Ted is in disbelief that this all is happening on his first night. So far, it’s nothing how he expected his first shift to go.

As the situation slowly normalizes, the guests resume their meals like if nothing happened earlier while one stands and pulls out camping stoves and cooking supplies. Ted finalizes his delivery before walking to the bar muttering under his breath.

TED narrows his brows, looking over at the fight area, clutching the maul in his pocket before looking over to JEANIE, a helpful, slightly-tipsy hotel guest who spotted from the sideline.

JEANIE: “Teddy honey, take a deep breath, night’s probably gonna get worse, need anything to ensure there’s no further mishaps?”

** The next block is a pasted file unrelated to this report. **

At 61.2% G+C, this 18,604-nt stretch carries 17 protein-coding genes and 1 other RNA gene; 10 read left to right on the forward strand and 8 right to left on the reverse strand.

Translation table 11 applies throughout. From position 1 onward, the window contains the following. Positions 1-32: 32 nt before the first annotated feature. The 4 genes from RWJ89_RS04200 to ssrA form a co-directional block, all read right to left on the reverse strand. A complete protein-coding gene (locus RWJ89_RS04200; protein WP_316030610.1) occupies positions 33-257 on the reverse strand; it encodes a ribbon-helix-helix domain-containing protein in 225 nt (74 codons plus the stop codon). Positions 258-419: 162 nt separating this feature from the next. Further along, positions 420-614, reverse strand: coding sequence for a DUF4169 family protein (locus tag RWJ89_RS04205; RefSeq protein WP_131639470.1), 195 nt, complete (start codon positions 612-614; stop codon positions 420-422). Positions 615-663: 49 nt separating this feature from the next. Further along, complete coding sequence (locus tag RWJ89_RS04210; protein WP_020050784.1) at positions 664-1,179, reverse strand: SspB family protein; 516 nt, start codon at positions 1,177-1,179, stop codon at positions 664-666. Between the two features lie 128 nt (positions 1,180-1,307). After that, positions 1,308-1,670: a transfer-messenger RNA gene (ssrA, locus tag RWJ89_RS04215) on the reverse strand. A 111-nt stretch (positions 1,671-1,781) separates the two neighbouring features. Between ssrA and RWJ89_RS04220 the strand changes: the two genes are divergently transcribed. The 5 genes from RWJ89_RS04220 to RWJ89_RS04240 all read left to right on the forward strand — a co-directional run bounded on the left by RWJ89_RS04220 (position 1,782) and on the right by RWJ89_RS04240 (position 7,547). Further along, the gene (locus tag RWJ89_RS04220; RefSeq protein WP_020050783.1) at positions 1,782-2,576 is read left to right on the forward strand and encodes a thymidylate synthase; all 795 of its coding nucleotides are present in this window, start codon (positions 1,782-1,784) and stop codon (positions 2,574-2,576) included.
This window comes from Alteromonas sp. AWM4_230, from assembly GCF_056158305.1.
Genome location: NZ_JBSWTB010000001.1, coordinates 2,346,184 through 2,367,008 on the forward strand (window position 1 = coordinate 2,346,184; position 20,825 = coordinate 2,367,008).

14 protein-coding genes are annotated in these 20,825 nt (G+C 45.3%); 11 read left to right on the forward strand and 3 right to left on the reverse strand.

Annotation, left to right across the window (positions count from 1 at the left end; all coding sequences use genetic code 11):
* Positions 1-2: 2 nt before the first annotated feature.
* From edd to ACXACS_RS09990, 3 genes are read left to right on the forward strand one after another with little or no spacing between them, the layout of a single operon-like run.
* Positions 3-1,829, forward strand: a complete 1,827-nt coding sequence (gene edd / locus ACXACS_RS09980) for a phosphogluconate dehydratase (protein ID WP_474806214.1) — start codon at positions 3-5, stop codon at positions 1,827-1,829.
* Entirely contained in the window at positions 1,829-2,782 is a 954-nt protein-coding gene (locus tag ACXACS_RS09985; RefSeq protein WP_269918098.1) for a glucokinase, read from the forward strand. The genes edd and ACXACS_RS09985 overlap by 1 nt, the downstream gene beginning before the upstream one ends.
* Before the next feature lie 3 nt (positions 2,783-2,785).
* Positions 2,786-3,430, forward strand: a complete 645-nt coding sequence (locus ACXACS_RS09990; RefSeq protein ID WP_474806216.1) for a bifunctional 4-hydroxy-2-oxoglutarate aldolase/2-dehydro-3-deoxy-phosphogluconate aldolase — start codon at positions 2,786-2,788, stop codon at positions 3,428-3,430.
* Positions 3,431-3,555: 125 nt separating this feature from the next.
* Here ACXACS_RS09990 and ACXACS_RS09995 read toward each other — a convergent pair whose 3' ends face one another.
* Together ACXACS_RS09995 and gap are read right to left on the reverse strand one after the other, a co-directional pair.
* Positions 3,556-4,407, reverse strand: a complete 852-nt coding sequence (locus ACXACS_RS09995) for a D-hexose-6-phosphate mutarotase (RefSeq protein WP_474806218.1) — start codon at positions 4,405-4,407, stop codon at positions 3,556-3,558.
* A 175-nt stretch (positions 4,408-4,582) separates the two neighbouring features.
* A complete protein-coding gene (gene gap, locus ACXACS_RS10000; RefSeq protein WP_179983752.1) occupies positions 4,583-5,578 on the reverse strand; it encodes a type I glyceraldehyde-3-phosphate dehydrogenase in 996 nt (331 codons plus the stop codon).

Jeanie grabs Ted’s hand in comfort, rubbing a bit of cool from his hand.

TED: “Thanks, ma’am. I’ll keep that in mind for the next unexpected altercation”, closing in charismatic, Ted knows he’s grown tired of being everyone’s fallback guy, need to do the one thing that’ll put him on even footing.

Ted walks into the small assistant’s lounge to prepare himself to face the upcoming barrage of tricky plans, working on this night by locating some rogue tape from the drawer in the corner.

Author: AI